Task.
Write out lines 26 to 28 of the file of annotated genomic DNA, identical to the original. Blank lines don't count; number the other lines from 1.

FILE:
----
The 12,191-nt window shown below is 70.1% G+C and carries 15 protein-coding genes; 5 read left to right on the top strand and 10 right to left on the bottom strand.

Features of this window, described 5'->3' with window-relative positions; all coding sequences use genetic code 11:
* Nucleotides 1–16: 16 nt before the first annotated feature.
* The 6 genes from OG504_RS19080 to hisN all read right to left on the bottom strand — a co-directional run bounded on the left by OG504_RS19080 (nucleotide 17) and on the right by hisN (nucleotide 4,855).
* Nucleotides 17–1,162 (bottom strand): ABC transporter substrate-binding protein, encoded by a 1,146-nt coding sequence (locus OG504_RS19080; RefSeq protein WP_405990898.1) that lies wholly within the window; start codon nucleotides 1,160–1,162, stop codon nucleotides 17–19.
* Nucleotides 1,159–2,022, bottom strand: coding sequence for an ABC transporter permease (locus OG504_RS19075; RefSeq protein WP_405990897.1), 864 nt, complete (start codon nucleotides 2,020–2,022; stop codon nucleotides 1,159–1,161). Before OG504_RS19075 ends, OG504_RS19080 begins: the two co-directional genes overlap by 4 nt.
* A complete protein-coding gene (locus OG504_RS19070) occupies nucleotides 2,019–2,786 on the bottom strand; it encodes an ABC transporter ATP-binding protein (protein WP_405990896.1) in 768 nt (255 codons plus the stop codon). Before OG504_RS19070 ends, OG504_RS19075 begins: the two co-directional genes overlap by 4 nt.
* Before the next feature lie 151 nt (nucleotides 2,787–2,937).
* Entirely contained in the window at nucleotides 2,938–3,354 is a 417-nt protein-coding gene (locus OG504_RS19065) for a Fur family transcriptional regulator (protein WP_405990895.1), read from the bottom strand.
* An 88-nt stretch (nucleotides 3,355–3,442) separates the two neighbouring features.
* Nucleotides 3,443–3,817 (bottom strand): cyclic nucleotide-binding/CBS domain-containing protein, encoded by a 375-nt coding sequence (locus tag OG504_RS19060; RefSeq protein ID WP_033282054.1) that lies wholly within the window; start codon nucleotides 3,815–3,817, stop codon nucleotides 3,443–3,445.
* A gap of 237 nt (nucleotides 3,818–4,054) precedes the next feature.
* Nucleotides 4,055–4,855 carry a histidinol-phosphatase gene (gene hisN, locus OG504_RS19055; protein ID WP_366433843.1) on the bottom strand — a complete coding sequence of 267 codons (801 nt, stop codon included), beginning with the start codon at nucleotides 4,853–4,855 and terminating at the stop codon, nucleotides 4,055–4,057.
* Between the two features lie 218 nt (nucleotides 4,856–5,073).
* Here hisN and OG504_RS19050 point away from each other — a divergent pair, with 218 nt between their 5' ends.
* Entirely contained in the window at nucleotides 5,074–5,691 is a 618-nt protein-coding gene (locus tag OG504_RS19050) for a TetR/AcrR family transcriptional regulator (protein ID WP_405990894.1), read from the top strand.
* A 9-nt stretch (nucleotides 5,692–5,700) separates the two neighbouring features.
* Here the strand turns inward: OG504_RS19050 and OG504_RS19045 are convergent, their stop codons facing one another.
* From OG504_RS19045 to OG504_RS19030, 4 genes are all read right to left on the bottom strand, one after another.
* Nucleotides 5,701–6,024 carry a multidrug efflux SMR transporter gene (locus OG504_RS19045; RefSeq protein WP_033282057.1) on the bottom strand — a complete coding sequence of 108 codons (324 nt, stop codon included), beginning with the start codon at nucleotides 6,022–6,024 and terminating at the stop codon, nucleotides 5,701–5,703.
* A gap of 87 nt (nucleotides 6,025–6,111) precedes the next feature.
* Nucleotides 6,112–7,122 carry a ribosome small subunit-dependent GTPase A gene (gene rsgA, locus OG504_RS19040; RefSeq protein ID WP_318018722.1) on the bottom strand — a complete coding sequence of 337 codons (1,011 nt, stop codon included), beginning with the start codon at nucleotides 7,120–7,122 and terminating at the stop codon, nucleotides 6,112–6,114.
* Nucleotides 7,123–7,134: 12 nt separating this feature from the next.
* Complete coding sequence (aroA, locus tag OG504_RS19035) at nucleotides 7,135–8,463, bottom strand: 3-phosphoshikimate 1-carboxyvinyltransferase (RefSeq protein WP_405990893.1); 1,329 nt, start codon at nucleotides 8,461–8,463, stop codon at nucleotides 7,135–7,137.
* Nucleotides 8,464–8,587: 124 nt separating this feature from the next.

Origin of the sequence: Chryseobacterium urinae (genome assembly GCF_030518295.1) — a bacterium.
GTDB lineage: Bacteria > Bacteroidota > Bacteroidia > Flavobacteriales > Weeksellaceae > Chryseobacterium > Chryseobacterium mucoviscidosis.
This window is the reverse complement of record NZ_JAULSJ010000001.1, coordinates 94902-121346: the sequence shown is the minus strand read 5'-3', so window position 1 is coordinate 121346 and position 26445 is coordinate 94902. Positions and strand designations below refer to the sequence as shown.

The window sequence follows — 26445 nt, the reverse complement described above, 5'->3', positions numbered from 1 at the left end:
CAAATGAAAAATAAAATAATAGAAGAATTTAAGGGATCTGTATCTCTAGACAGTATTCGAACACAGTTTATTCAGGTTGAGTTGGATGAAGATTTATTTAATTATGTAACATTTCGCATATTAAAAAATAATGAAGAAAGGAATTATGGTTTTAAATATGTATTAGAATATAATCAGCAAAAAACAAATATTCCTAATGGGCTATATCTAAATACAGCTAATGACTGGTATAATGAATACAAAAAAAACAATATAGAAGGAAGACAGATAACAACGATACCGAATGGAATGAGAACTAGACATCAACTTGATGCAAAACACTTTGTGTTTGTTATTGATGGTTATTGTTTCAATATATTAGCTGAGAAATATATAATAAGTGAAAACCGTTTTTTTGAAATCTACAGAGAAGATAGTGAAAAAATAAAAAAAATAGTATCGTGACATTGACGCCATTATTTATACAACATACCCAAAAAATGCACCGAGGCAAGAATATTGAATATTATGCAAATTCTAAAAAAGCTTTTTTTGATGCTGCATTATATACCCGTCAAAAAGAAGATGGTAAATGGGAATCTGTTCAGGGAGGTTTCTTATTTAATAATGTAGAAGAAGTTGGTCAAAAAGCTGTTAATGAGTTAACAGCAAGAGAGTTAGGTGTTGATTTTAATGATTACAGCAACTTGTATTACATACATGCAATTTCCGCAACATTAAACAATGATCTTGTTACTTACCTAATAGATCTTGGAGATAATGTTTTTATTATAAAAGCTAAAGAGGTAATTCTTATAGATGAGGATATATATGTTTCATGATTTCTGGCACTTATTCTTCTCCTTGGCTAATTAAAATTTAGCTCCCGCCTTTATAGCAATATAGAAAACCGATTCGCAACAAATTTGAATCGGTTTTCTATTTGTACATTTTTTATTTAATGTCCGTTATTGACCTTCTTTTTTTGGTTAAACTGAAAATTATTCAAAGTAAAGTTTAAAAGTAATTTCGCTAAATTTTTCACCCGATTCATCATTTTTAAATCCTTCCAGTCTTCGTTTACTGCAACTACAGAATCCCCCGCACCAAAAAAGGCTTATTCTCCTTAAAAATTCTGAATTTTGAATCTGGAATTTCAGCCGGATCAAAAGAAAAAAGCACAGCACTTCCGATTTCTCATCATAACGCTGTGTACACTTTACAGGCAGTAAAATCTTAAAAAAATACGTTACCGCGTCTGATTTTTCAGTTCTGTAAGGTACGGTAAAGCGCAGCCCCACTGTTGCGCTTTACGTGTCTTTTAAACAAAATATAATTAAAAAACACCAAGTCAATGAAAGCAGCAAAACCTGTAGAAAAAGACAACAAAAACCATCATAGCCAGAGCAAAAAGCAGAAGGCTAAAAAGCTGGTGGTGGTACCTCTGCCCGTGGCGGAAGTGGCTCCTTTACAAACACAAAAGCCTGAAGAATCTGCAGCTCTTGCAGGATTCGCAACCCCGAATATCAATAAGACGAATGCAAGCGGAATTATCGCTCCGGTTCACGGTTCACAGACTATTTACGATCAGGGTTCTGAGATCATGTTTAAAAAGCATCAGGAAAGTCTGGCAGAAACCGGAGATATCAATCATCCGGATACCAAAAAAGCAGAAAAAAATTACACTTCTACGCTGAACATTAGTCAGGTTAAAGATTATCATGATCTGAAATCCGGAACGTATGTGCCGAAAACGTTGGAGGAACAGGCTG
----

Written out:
Origin of the sequence: Chryseobacterium urinae (genome assembly GCF_030518295.1) — a bacterium.
GTDB lineage: Bacteria > Bacteroidota > Bacteroidia > Flavobacteriales > Weeksellaceae > Chryseobacterium > Chryseobacterium mucoviscidosis.
This window is the reverse complement of record NZ_JAULSJ010000001.1, coordinates 94902-121346: the sequence shown is the minus strand read 5'-3', so window position 1 is coordinate 121346 and position 26445 is coordinate 94902. Positions and strand designations below refer to the sequence as shown.